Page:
The Norwegian IT outsourcing market continues to grow and has matured considerably over the past decade. The trigger for sourcing projects is usually digital innovation in combination with cost reduction. The cloudification of both infrastructure and applications remains an important trend in Norway.
The degree of outsourcing is quite high in respect of IT services, particularly with regard to IT infrastructure and application maintenance, as well as the full suite of services (including application development) captured in Software-as-a-Service offerings. Almost all large Norwegian companies have most of their IT outsourced, the main exceptions being the larger health organisations, the armed forces and the main power distributors. However, the occasional first-generation outsourcing project still occurs.
The most prominent impact caused by COVID-19 was service providers' ability to provide support services with personnel forced to work from home. Due to the information security issues surrounding such a set-up, many service providers have struggled to maintain agreed service levels. This issue created some debate as to whether force majeure relief grounds came into play in the contracts between customers and service providers.
BP outsourcing typically involves back-office functions, such as payroll, accounting, customer services and claims handling, as well as facility management, administrative services (secretarial functions) and procurement. Digitalisation is an increasingly important reason for BP outsourcing, including in particular the use of cloud-based services and robotic process automation.
Although the Norwegian BP outsourcing market has grown during the recent years, BPO providers faced challenges during the COVID-19 crisis as they were forced to integrate work-from-home arrangements into their business operations. However, these challenges triggered a shift towards a more adaptable and scalable environment that will benefit both the BPO industry and its customers in the long term.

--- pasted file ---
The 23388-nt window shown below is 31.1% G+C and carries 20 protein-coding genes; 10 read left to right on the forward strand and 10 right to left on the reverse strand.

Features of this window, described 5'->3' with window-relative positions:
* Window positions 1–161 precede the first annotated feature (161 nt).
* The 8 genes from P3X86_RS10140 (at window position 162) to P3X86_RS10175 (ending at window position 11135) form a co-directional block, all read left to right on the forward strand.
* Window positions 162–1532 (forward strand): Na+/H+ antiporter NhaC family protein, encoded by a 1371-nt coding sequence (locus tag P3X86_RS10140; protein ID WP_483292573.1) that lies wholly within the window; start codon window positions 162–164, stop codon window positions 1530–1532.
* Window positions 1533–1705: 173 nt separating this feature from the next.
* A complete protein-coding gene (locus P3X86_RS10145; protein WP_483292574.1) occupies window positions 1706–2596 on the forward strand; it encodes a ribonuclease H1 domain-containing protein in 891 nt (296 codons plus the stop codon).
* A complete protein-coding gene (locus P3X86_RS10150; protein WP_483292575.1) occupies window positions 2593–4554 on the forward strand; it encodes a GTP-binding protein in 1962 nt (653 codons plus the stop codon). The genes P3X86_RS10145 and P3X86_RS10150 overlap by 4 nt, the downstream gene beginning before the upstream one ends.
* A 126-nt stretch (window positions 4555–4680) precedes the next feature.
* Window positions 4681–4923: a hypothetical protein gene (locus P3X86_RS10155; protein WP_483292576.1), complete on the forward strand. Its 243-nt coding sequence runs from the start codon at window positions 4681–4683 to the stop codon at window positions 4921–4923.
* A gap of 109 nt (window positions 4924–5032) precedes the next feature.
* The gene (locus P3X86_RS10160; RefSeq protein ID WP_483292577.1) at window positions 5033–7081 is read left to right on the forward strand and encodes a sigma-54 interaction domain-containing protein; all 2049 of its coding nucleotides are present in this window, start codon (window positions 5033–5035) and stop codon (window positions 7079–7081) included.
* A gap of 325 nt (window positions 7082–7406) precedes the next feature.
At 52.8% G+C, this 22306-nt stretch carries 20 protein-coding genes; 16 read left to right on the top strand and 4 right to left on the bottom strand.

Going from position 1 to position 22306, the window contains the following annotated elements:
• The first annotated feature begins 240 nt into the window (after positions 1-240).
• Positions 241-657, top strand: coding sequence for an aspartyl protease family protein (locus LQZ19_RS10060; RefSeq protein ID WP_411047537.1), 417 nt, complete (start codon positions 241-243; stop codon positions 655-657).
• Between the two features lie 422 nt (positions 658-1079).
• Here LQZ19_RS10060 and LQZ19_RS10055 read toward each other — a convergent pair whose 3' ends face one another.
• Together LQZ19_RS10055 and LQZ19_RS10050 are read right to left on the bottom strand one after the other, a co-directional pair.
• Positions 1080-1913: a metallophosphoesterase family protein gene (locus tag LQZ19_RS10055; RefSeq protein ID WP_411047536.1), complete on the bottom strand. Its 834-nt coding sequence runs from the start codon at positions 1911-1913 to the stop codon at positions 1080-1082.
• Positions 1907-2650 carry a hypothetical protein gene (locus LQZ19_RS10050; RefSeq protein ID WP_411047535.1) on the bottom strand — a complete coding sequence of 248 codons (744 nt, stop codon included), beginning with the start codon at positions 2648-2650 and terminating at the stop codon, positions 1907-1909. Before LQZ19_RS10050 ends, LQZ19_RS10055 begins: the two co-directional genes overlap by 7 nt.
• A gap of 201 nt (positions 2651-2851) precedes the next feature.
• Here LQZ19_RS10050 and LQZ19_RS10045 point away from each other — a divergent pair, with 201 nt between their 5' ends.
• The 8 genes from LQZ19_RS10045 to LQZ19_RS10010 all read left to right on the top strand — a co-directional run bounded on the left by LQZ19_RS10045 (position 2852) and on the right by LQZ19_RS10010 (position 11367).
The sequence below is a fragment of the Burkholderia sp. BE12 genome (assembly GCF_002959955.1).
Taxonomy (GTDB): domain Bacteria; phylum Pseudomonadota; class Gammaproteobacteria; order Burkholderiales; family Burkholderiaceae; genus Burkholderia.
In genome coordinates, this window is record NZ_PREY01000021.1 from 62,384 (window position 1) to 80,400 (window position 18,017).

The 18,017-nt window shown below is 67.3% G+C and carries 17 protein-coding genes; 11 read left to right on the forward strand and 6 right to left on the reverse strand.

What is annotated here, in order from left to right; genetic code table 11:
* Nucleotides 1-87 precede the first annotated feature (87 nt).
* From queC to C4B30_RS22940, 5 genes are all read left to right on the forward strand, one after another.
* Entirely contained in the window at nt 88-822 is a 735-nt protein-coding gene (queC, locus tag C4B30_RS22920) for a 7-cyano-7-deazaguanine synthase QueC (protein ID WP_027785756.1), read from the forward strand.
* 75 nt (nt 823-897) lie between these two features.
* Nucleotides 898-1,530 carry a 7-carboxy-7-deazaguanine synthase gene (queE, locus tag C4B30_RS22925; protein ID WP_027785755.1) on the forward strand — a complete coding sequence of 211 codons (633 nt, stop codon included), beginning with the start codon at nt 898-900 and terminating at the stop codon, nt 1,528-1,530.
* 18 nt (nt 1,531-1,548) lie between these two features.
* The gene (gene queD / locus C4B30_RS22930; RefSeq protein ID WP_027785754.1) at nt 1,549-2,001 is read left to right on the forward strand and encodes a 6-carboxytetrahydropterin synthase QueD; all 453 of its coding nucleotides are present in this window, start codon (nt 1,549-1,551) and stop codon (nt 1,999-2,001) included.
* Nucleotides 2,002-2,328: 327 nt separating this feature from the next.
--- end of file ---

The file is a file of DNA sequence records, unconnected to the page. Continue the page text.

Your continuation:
Digitalisation and cloudification are important drivers for outsourcing projects. As for much talked about technology such as AI, robotics and blockchain, our impression is that they are still too immature to be used in any business-critical systems. The number of providers of for instance AI are increasing rapidly, but the technology is often still in a pilot project phase. Such pilot projects, in collaboration between a customer and a supplier, can be challenging from an intellectual property rights perspective. Testing new technology often involves close co-operation between technologists of the customer and the supplier, and customer data is often a key input factor. Ownership to intellectual property rights and data must be clearly regulated.
That being said, AI components are becoming a more common tool for automation, for instance in larger ERP systems.
Under Norwegian law, outsourcing transactions as such are not regulated on a non-sector basis.
Certain general statutory requirements may affect a companies' opportunity to outsource. The Accounting Act (Act No 73 of 19 November 2004) is applicable to all entities obliged to submit annual accounts in Norway, and sets out requirements regarding storage and access to accounting material relevant when offshoring accounting systems. Furthermore, an outsourcing transaction almost always involves transfer of personal data from a customer to a supplier, in which case the EU General Data Protection Regulation (2016/679) (GDPR) applies, supplemented by the Norwegian Data Protection Act (Act No 38 of 15 June 2018). See 2.3 Legal or Regulatory Restrictions on Data Processing or Data Security and 2.5 Contractual Protections on Data and Security.
Public sector outsourcings may be subject to rules on public procurement, see 2.2 Industry-Specific Restrictions.